What to do and how to do it

Communicating in an epidemic

  • Engage and involve community leaders and community members
    • Find out where the community obtains its information: Who do they trust to give them health information (for example: health authorities, community or religious leaders, doctors, traditional healers)
    • Work with communities to identify, choose and plan appropriate solutions for stopping the spread of disease
    • Talk to members of the community about their ideas, fears, beliefs and actions
      • Try to understand how much they know about the disease and its transmission
      • Try to understand beliefs and practices that might impact the spread of the epidemic
      • Try to understand what motivates or helps them to change behaviours
      • Try to understand what stops them from changing their behaviour
  • Use different methods of communication
    • Use two-way communication when possible
      • When you understand the community’s beliefs, fears and concerns, try to address these in your own messages
    • Sometimes, one-way communication methods are used to spread health messages to large numbers of people quickly
      • One-way communication methods should always be accompanied by two-way communication methods to ensure the community perspectives are known and listened to
    • People learn and retain information differently. It is important to use different methods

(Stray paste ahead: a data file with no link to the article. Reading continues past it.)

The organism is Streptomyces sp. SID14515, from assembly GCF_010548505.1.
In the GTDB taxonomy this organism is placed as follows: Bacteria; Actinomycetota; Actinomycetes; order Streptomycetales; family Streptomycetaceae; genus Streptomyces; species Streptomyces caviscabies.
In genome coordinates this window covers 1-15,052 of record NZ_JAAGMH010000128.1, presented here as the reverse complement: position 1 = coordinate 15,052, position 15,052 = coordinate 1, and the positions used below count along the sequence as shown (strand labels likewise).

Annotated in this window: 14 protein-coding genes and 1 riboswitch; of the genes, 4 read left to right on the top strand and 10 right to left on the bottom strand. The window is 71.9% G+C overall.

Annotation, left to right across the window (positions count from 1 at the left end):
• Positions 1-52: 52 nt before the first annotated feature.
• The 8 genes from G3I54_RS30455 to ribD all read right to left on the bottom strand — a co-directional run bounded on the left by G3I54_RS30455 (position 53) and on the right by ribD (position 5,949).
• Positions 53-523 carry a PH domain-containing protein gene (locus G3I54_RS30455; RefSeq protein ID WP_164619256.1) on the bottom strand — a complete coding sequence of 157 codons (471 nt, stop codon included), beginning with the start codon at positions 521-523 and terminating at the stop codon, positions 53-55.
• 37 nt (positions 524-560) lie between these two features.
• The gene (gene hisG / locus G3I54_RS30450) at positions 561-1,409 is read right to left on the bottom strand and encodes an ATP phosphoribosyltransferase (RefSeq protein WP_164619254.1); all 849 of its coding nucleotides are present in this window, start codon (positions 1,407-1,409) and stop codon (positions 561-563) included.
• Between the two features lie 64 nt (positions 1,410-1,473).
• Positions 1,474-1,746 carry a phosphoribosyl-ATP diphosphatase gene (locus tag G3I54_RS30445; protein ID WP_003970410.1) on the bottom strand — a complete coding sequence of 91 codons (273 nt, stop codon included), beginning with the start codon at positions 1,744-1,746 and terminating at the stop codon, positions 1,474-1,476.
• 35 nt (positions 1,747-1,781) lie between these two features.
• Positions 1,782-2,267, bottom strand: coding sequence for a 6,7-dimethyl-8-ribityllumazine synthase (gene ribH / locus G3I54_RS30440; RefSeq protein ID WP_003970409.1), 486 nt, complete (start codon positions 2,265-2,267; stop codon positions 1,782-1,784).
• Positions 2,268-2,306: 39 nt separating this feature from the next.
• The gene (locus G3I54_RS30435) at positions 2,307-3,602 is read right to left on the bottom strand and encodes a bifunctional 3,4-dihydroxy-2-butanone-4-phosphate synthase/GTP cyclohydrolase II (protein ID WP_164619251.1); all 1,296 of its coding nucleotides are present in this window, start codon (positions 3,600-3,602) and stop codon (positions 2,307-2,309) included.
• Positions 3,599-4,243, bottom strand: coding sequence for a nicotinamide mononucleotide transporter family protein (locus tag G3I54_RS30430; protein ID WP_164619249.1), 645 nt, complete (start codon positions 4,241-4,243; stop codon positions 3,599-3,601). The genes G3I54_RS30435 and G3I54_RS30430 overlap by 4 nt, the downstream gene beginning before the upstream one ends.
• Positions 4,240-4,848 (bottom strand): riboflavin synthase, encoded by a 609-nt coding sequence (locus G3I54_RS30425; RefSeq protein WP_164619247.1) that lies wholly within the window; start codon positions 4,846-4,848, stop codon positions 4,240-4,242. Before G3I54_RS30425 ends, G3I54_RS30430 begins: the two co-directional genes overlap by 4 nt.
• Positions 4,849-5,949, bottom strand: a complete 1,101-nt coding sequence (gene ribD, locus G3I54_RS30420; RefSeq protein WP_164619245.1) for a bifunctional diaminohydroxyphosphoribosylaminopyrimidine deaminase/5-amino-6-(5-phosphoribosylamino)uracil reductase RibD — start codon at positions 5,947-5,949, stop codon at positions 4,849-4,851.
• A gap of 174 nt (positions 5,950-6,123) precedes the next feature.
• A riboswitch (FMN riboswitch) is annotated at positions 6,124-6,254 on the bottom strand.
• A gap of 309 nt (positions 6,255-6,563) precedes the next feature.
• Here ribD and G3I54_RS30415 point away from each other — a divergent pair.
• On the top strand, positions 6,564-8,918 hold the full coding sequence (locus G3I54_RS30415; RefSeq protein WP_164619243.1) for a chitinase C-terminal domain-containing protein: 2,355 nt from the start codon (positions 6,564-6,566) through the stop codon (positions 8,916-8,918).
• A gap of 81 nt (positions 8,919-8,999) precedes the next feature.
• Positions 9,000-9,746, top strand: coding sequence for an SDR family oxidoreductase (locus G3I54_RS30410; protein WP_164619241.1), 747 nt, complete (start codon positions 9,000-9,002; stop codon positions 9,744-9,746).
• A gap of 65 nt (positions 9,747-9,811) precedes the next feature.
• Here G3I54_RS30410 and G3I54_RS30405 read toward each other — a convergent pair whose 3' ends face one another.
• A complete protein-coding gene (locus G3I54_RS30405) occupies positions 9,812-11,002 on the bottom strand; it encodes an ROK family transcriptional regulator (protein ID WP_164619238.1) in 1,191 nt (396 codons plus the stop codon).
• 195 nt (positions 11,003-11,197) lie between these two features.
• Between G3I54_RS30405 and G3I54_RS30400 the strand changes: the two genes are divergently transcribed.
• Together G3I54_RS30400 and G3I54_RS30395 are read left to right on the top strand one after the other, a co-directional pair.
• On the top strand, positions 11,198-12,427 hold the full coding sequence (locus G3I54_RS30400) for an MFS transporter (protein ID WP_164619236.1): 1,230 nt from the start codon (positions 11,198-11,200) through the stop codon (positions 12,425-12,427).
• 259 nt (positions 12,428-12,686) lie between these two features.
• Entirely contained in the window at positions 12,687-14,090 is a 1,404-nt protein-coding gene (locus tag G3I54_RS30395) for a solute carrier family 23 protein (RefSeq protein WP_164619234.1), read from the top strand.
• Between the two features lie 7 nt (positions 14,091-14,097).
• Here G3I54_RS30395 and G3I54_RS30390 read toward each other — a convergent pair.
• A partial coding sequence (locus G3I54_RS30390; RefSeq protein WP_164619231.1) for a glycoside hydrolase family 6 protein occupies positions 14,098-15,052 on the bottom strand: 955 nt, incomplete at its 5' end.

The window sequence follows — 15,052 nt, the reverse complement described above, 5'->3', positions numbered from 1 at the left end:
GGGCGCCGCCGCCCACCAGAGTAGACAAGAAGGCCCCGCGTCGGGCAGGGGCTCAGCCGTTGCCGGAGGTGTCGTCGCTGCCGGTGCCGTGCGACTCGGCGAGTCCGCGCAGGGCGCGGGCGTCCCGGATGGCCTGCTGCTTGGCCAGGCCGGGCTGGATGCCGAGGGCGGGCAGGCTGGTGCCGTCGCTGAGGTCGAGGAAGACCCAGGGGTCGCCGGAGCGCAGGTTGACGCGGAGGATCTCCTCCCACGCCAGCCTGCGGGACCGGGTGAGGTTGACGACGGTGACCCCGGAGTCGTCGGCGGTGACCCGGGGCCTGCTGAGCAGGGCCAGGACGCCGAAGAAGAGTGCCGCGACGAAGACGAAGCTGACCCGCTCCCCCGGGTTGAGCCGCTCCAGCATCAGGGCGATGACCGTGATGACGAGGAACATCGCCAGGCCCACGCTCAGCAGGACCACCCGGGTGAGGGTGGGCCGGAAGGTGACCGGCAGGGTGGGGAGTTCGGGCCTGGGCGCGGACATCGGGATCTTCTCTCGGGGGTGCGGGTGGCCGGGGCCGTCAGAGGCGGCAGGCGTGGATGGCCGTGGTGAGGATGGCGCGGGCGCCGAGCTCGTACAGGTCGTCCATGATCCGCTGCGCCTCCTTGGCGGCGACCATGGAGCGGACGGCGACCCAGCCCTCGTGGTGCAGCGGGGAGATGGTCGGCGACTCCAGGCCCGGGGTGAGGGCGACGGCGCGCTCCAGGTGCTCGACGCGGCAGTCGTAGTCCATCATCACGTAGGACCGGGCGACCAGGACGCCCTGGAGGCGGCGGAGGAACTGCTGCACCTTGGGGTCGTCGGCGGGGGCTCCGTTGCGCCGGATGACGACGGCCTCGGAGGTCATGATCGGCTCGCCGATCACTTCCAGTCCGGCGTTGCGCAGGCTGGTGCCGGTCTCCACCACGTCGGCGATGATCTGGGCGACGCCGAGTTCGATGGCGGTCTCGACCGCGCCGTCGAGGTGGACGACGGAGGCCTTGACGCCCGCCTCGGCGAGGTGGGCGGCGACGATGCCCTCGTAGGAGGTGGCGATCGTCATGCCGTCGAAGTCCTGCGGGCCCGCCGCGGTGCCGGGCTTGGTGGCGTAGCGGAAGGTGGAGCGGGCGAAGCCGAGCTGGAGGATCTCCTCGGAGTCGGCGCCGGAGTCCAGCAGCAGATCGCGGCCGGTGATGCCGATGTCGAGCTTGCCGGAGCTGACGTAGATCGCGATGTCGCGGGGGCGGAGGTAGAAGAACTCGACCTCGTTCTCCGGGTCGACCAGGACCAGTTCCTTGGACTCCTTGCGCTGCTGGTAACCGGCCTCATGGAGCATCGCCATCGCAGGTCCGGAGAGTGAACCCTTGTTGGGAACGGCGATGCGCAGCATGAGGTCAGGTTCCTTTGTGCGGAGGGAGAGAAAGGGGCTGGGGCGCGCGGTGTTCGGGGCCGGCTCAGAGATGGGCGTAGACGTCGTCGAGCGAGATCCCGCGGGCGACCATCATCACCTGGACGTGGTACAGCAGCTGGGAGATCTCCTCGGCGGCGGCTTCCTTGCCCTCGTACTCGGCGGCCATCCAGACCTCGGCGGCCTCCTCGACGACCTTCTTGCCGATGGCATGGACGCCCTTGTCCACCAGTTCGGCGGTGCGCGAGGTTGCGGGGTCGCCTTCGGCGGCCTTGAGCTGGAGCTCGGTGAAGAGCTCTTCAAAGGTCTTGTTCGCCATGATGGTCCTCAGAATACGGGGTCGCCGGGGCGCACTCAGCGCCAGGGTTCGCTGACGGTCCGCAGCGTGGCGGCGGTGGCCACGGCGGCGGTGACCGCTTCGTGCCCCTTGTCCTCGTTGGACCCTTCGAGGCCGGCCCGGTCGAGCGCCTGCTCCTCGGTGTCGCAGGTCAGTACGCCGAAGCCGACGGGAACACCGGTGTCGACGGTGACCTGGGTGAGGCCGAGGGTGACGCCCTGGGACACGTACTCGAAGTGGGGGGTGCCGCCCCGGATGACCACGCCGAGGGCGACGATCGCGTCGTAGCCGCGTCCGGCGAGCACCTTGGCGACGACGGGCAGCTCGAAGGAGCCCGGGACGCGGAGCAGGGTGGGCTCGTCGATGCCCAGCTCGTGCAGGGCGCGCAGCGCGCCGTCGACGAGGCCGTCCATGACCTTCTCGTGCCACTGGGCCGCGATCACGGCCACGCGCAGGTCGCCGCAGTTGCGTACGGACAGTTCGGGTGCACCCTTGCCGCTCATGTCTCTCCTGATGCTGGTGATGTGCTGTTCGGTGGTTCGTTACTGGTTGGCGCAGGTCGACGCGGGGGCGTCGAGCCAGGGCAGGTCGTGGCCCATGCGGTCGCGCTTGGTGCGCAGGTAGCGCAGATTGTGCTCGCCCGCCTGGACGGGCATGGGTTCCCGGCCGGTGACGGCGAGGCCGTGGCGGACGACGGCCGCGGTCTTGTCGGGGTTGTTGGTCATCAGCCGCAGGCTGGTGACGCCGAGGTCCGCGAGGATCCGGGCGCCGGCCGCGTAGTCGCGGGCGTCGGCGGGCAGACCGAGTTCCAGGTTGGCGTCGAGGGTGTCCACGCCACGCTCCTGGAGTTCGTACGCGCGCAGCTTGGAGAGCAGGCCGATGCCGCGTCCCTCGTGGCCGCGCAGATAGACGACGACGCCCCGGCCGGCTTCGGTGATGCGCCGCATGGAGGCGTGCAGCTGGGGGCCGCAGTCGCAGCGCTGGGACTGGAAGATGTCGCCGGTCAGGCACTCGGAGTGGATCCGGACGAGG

• Communities are composed of different people and groups who may have different communication preferences or needs.
        • Think about how to target different groups, especially those who are hidden, stigmatized or considered “different” because of their religion, sexual orientation, age, disability, illness, or for any other reason:
          • Think about where you will go to reach them
          • Find out if they trust the same or different sources than other groups within the community
          • Discover if they have different access needs, such as language translation 
      • When choosing methods of communication, consider what people prefer, trust and can access easily
        • Think about the characteristics of your target groups (for example, do they have access to media, such as radio or television? Can they read if they receive pamphlets of information? Are they accustomed to getting information from social media? Etc.)
        • Think about the resources you have access to (for example: do you have access to poster printing? Is there an appropriate location within the community where you can offer to answer questions or give out information? Etc.)
        • Consider the content of your message(s) and think about the most appropriate way to share that content in the specific context (for example: targeting men and women separately)